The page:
I wrote earlier about how Bollywood cannot match up to the creativity and freshness of hollywood, try as we may. I am glad I was proved wrong, though I wish I am proved wrong like this more often. I say this because I saw ‘Taare Zammen Par’ yesterday. And I’d be a humanoid if I say that it didn’t move me.
We really are self centered, aren’t we? I mean, we just refuse to look at something from the other person’s perspective. ‘If he has difficulties, it’s his fault, not mine. My way of doing things is the most feasible way, and If I can do it, why can’t he?’ We just refuse to accept the fact that ‘individual’ is not just another word in the dictionary, meant to be used in essays, it means that every person has his identity, and we cannot impose our perspectives on him, just like that. So all we do is try to convince everyone else how and why we are right and righteous, while seldom trying to grasp what the other’s perceptions are.
So here’s this kid, living in the shadow of his genius, but caring and loving big brother, and who has to face the wrath of everyone who expects him to do as well as his big brother. He is the quintessential Calvin, but while Calvin and Hobbes is only about how a first grader looks at life, and what marvelous things keep happening inside that tiny brain, Eshan has to face the vagaries of life, and the expectations levied upon delicate shoulders. All pseudo expectations superimposed on a mind that’s way ahead of it’s time, imagining the universe vividly, moving planets, talking to animals, all the wile absorbing these shocks from people who it believes should love the kid the most.
And what expectations they are!!! The conformist in everyone speaks, the kid should be competitive, ready to face the world, take every challenge head-on, be a man, when all the child needs is some change in the way people look at him. A classic case of what happens in our country, isn’t it? “What do you want to be when you grow up?”, we are asked, and the parrot inside us replies quite instinctively about the glamourous professions that are Medicine, Engineering, and Business. How many sport stars have we lost because they were too busy trying to study when all that was going inside their head was about the football practice they missed that day? In our schools, creativity is like our lunch boxes, to be taken out only during recesses, and then kept inside, whether we want to have more of it or not.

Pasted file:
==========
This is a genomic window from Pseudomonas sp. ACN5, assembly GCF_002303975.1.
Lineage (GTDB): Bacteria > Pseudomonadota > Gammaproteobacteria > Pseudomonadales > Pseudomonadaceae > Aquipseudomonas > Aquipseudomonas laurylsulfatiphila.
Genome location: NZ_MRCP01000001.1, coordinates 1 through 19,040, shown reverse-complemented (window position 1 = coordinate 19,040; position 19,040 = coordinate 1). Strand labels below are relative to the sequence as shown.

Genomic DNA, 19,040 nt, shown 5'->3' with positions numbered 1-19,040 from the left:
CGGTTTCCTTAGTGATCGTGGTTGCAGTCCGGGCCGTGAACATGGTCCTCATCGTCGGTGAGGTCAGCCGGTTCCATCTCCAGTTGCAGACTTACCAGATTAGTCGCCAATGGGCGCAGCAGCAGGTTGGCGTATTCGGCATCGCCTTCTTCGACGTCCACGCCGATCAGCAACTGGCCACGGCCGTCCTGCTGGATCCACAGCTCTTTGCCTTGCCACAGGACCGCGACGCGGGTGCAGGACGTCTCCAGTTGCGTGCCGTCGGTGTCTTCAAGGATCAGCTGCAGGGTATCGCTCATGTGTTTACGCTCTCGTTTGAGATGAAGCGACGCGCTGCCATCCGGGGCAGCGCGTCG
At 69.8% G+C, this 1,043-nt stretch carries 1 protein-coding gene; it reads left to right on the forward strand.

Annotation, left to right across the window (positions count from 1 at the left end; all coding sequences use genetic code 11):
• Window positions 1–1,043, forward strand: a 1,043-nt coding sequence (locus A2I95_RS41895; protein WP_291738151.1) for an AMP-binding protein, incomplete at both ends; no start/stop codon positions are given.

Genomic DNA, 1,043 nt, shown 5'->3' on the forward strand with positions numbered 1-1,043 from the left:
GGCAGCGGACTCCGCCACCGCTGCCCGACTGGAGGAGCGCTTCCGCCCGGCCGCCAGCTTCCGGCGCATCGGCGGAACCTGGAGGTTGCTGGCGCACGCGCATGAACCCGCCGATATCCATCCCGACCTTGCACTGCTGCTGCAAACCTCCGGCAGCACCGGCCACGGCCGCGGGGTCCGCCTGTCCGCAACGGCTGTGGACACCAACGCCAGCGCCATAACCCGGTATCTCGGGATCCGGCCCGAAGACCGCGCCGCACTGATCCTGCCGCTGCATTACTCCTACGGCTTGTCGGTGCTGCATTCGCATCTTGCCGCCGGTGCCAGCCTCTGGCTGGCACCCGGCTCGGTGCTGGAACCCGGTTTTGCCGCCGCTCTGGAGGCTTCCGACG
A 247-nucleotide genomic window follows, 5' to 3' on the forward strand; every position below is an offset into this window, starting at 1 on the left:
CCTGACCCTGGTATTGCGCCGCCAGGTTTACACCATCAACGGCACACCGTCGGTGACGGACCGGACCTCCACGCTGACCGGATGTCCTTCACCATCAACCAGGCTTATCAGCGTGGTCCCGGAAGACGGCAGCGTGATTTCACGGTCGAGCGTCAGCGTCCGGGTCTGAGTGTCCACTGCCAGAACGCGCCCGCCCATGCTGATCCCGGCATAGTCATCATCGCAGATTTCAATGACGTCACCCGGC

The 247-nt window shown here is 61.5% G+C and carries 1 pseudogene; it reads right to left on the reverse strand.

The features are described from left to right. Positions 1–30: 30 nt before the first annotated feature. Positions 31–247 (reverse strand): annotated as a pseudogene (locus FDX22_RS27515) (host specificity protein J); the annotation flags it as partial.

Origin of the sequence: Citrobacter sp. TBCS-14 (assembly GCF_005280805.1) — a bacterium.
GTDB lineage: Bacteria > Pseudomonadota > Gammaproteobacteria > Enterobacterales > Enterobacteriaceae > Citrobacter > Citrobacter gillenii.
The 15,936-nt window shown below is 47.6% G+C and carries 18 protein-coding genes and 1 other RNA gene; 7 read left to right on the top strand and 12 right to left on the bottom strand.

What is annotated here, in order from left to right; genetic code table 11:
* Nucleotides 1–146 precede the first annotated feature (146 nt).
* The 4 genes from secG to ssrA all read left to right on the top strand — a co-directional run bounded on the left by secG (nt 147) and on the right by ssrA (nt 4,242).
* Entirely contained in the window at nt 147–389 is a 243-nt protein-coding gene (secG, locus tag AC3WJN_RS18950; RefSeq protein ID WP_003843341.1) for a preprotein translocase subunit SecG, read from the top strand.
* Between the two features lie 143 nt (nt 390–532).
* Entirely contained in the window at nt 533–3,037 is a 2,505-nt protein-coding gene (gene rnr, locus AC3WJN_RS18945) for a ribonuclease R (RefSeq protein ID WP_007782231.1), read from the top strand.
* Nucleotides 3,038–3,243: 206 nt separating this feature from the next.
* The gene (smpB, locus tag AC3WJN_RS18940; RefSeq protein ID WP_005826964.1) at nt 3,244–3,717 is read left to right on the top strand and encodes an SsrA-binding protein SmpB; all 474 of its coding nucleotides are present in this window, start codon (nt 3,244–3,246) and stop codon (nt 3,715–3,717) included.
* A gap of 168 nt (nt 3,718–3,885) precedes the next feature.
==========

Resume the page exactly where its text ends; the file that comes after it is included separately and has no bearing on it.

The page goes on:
There is this notion that there is security and stability in these professions, which the sport world does not offer. While this is true to a large extent, all the proponents of this argument should understand how the corporate world works today, where a large number of engineering graduates end up, and what is the condition of an M.B.B.S pass-out. They’ll be disillusioned big time!!! I really wish we all can think a little off the track and let the young explore uncharted waters. Let them break free, do what they feel they’re the best at, at least in their formative years. I do believe that this will do them a lot of good when they end up in any profession, because their minds won’t be boggled down by structured theories and preconceived notions about everything. I hope ‘Taare Zameen Par’ is able to achieve it’s purpose. But then again, I’m reminded of a great quote I read somewhere,
‘The most futile cry of man is his wish to be understood. His attempt to understand, perhaps, even more futile.’